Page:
Fifth, keep the record of what has been done and change only one thing at a time.

Sixth: There are 2 things in violin/viola setup; the basic sound properties and the timbre. In other words, if the viola is setup properly, it will be responsive, resonant, loud, but you may not like the timbre. If the viola is great, the optimal setup will not only let it perform at its best, but also show the best of the sound timbre.

Good luck!

November 23, 2012 at 08:34 PM · Great comments so far.

A really good player, with experience on many violins, can pull "their" sound out of many instruments with only a few seconds of experimentation.

That doesn't mean that a performance won't suffer from the extra work and distraction, versus a violin they are more familiar with.

Most Strads hit the market with several generations of the best in the business having tweaked them and worked on them.

Most cheap instruments hit the market without having gone near anyone really good, although there are exceptions.

Can't afford to put 100 or 1000 hours into making a cheap fiddle sound great. There are more options for multi-million-dollar fiddles.

November 24, 2012 at 12:07 AM · I just find the whole thing so fascinating. My question came about after I put a Wittner tailpiece on. The sound went right down the tubes. So I learned a thing or two about string afterlength. Which led to the effect of different woods. I would love to take classes to learn more. Plus Im an engineer with OCD tendencies so I cant leave well enough alone.

Im keeping a log of the changes and yes Im doing one thing at a time. Its an awesome science project.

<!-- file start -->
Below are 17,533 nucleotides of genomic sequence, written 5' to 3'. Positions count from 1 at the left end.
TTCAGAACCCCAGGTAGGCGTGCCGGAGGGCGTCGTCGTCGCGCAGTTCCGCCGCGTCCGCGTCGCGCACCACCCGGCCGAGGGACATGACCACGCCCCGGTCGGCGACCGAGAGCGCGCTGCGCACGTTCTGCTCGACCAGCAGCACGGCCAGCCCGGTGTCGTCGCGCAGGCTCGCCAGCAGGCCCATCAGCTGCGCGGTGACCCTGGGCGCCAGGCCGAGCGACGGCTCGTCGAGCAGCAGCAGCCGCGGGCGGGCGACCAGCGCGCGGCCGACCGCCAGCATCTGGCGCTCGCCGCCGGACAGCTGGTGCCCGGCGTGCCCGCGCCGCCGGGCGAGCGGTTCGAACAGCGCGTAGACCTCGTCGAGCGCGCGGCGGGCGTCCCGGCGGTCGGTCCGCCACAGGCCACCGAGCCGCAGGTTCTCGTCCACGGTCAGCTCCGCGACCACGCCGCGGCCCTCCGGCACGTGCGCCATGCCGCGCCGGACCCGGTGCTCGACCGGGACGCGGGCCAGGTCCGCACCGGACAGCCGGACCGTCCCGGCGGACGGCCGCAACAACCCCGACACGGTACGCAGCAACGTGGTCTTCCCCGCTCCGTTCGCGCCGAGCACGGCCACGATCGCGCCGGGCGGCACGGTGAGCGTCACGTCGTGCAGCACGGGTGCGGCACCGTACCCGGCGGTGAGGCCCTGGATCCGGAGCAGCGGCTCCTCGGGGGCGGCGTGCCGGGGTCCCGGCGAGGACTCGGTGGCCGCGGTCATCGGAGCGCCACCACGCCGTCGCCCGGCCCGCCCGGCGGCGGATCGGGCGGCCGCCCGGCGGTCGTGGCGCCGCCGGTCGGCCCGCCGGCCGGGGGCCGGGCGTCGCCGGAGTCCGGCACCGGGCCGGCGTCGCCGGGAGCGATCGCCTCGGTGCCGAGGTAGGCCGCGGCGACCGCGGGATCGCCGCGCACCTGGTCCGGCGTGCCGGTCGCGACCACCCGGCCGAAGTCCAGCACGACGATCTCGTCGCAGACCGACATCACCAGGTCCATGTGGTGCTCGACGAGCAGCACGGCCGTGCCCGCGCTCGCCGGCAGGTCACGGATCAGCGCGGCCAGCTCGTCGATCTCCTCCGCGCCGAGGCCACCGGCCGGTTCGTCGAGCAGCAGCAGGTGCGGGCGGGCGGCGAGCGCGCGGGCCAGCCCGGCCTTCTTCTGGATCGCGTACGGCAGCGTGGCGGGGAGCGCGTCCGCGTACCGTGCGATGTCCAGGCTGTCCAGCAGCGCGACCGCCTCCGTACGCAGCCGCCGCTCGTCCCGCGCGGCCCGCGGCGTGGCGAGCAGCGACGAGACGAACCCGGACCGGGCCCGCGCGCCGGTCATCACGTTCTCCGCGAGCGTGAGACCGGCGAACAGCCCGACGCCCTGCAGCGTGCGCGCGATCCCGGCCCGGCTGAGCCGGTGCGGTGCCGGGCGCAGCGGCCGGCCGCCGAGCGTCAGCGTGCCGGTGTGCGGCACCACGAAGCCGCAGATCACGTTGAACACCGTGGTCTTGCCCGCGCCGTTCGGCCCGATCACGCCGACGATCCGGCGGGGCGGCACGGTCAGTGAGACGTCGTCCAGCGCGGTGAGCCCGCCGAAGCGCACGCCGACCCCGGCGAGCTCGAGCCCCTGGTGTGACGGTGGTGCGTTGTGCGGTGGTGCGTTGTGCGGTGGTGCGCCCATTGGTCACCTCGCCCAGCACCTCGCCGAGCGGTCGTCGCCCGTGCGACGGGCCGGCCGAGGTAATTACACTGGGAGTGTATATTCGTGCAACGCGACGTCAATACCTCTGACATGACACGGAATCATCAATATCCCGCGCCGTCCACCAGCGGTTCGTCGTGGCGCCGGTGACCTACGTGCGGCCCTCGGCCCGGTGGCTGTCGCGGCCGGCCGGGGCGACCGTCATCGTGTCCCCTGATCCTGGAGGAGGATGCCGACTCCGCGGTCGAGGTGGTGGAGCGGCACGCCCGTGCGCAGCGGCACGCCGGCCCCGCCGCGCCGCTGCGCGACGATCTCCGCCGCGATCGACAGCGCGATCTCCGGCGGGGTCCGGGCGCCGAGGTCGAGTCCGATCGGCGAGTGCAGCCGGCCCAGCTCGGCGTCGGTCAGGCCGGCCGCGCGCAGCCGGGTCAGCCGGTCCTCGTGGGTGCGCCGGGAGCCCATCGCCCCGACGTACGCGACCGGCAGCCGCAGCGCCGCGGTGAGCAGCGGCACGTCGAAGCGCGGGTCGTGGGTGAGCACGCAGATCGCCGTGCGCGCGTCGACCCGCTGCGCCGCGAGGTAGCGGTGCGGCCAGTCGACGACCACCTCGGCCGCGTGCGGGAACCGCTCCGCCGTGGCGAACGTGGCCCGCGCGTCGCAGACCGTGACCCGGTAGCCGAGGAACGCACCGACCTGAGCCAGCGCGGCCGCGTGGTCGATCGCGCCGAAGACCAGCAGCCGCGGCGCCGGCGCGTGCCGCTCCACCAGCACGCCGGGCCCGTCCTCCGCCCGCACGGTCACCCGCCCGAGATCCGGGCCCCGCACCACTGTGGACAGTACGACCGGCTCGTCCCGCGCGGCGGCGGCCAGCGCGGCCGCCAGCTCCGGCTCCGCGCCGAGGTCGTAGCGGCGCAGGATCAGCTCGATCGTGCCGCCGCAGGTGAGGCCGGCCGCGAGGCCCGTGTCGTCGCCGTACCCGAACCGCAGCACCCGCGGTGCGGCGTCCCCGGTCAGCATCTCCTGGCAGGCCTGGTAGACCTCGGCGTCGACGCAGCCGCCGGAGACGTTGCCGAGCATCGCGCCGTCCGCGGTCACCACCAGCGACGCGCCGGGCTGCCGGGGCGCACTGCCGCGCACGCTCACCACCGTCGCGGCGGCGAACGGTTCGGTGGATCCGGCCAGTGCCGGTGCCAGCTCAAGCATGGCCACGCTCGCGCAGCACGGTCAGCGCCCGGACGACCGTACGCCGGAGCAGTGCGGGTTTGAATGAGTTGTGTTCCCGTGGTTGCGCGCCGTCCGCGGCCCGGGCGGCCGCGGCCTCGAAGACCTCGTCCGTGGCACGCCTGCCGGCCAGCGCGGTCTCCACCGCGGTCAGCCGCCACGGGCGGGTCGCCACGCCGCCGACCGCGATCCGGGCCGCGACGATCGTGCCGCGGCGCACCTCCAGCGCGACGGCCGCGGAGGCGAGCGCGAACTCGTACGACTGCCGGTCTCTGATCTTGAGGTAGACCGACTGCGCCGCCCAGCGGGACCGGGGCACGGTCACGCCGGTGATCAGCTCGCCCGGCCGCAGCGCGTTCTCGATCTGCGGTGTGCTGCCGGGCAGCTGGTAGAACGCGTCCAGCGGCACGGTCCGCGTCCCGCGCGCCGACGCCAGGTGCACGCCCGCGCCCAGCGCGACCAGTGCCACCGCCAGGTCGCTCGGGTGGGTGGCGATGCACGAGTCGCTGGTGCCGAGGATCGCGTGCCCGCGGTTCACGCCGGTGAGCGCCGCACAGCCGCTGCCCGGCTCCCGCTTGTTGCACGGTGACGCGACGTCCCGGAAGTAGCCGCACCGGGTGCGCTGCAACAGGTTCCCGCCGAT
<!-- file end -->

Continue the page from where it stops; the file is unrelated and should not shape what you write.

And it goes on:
November 24, 2012 at 03:38 AM · @David, so if I have a violin worth, say, $10,000, what would be a reasonable amount to spend on an inspection ... that is to say, giving it to a luthier to see *IF* it is even possible to make much improvement through fairly routine adjustments?

Back to the original question, great violinists get the sound they want with their bows.

November 24, 2012 at 01:14 PM · I'd be interested in seeing how much setup time a luthier puts in after the violin is finished to maximize his/her violin as compared to a workshop violin or a mass-produced violin.

I'd also be interested in how much difference having a different tailpiece makes or a repositioning of a soundpost, etc.

And finally, which would make more of a difference (besides practice!): different strings or different setup (assuming that the soundpost and bridge are in a normal setup to begin with).

November 24, 2012 at 02:03 PM · "And finally, which would make more of a difference (besides practice!): different strings or different setup (assuming that the soundpost and bridge are in a normal setup to begin with). "

There is really no such thing as "normal" setup or optimal strings. It all boils down to personal preference. Some might like an edgier sound, others might like smoother, with less edge.

But to answer your question, changing strings and or sound post position can make a really big difference. I would argue that the sound post has a bigger effect for the following reason. My violin sounds fabulous with ANY strings, at least to me. But a few years ago, the sound post had shifted (or the violin changed), and I was not happy with the sound. I tried different strings and it still was not to my liking. Eventually, a sound post adjustment got it sounding great again.

There is a limit to what you can do to the sound for a given instrument though. Tweaking the setup and/or strings can improve the sound, but if you start off with a lemon, you can't change it into an orange. In order to change the sound of an instrument drastically, you have to open it up and regraduate or change the bass bar.